Hunting Bin Laden: Zero Dark Thirty

Ultimately, though it is an inevitable Academy Award nominee, I found ZD30 suspenseful, well-complected -- but unsatisfying in parts, and as a whole. Others will probably disagree with my assessment.

Even in midweek, at a midnight showing, the queue stretched all the length of the huge AMC in Manhattan's Upper West Side. This is a movie that was pre-sold in a major way -- not by ads, either.

It is not only the liberties taken with the objective truth of the event, the culmination of a decade-plus of intensive CIA and allied effort, Bigelow and her associates purportedly spent considerable time closeted with the oh-so-busy President getting secrets that ought not, in many people's view, to have been shared. Operational coverts have no business being bandied about in an entertainment as easily viewed by national enemies as by the neighbor's kid. Our SEALs and our national security are abridged and narrowed by such disclosures. All for a buck or a billion.

It is also not only the fictionalized so-called 'torture,' which is scarcely even in the ballpark of real exertions visited upon our servicemen in the field when taken prisoner by jihadi and related Middle easterners or Mexican drug cartelniks. As this stuff goes, it was not, to this reviewer, even reasonable or realistic. The intensive enhanced interrogations looked uncomfortable, to be sure, but torture? No. Even so, the interrogator, a handsome, bearded guy (Jason Clarke) who scarcely fit the image of the kinds of guys who get put into this gig, was somewhat...genial...while intimidating, occasionally bequeathing drink and food along with his threats and demands.

Little inaccuracies, here and there, marred the whole.

Watching from not far away, Maya, the female CIA operative intel officer (interesting Jessica Chastain, in a career-making role) stood awkwardly with an unlikely cascade of strawberry blonde hair and somber expression. (Originally cast: With Rooney Mara, The Girl Who... franchise, in the key role, the movie would have been immensely different if she had accepted.) Though she is murmured about as a "killer from Langley," Maya looks upset and uncomfortable on site at each 'enhanced' interrogation -- this is wrong. She is telegraphing her own feelings as an actress to the movie audience; she is not playing the 'killer' who can take whatever is dished out in the highly charged field of black ops in Pakistan, Afghanistan and similar wastes.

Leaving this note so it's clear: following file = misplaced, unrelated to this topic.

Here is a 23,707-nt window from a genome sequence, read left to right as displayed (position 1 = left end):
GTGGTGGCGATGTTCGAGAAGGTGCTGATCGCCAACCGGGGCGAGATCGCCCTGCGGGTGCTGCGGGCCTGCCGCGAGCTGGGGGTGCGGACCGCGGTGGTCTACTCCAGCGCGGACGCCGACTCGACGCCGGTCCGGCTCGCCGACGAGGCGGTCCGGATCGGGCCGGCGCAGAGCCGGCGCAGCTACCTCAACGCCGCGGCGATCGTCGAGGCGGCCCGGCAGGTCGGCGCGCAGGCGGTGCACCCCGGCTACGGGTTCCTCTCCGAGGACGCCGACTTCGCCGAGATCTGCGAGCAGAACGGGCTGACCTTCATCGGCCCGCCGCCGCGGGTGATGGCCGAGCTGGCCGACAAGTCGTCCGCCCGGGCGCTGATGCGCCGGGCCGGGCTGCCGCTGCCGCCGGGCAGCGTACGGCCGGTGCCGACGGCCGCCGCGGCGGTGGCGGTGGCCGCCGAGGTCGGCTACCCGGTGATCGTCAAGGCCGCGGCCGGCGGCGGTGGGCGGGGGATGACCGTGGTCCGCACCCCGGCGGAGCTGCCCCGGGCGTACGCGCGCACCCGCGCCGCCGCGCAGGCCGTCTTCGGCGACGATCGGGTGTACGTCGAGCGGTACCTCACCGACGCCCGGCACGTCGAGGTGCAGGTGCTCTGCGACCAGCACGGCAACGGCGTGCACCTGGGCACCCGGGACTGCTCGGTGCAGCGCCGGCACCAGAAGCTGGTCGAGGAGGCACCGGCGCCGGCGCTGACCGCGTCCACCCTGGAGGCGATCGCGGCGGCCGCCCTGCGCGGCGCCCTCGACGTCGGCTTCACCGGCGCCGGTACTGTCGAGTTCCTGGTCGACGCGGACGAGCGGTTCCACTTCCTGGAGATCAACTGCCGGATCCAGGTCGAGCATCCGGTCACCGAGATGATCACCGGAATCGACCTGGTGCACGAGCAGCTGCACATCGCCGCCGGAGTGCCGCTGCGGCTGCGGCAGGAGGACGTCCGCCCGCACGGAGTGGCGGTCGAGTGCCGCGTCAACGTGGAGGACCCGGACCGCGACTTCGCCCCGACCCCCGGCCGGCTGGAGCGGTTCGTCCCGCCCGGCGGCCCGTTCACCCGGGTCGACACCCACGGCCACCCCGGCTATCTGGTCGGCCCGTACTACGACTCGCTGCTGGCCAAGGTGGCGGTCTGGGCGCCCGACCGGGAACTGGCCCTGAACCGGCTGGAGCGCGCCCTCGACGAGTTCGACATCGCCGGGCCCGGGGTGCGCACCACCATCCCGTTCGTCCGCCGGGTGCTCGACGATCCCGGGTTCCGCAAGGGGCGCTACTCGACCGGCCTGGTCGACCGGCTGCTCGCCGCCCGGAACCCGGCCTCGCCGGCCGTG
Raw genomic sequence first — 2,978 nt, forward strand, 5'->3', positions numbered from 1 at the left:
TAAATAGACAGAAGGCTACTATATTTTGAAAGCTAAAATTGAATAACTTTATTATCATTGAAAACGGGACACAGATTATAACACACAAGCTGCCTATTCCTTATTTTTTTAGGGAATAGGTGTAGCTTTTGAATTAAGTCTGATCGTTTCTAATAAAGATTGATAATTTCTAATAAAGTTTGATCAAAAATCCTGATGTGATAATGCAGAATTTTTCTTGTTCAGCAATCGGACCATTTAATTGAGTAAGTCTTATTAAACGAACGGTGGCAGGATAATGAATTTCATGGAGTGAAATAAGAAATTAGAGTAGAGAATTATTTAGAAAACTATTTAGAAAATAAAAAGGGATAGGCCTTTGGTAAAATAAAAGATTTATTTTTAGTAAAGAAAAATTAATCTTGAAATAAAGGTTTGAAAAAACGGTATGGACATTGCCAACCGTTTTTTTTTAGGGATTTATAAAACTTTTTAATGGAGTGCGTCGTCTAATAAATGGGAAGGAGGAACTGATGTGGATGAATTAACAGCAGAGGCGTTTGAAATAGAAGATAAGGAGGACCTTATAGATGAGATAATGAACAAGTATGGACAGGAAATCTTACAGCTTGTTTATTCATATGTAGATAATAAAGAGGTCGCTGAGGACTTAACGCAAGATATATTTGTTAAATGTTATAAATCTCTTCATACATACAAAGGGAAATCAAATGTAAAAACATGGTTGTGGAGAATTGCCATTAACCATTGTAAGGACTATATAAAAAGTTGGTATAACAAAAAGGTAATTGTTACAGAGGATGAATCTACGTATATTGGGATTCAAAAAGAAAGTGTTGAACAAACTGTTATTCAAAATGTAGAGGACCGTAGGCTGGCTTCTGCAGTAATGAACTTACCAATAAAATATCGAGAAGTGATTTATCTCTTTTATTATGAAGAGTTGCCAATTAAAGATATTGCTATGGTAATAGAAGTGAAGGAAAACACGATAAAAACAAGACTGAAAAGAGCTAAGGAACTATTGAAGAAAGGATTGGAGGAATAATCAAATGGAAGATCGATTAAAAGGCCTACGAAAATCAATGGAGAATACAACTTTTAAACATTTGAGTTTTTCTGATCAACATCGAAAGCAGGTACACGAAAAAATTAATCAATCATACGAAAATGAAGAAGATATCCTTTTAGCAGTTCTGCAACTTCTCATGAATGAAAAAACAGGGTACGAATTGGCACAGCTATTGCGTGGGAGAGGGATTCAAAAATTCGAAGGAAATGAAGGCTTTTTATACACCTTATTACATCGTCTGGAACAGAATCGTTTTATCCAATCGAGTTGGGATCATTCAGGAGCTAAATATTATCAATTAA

Having spent some time in both the American Air Force and the Israeli, I think her speech tone and texture sounded about right, but her posture and reactions semaphored wrong. The expectable gaping (a beautiful woman! In "torture" scenes! And the prisoner/interrogatee [French actor Reda Kateb] did not seem to take note?) and service sexism that exists in all such government anti-terrorism outposts was entirely absent, which struck a continuing false note. Maybe writer Mark Boal, whose film this is, was not sensitive to this obvious issue, but its absence through the 2-hr film clanged. Uh uh.

Even a total professional, as Maya evidently is, would get hit on in a 99%-male environment. Correctly, she encounters skepticism along the way, dedicated and insightful and hard-working as she is. As James Gandolfini as the CIA chief says to an underling who wants to trust Maya's judgment because "she's smart," in the face of widespread skepticism, "Hey, we're all smart."

The 'story' of the long and often frustrating hunt for UBL is so well-drilled into the audience that much of the work storytellers have to impart was pre-accomplished if you read the papers or have a TV or net access. The film begins in voiceover headspace, total black-screen pierced by audio of voices, cries and soothing 9/11 operators to incinerating WTC victims.

The gadgetry and spy tradecraft was about right, and the SEAL teams, seen relaxing at base as well as in the suspense-tautened scenes of the actual attack, are well-schooled, if beefier and more grizzled than the Channing Tatum-models we envision.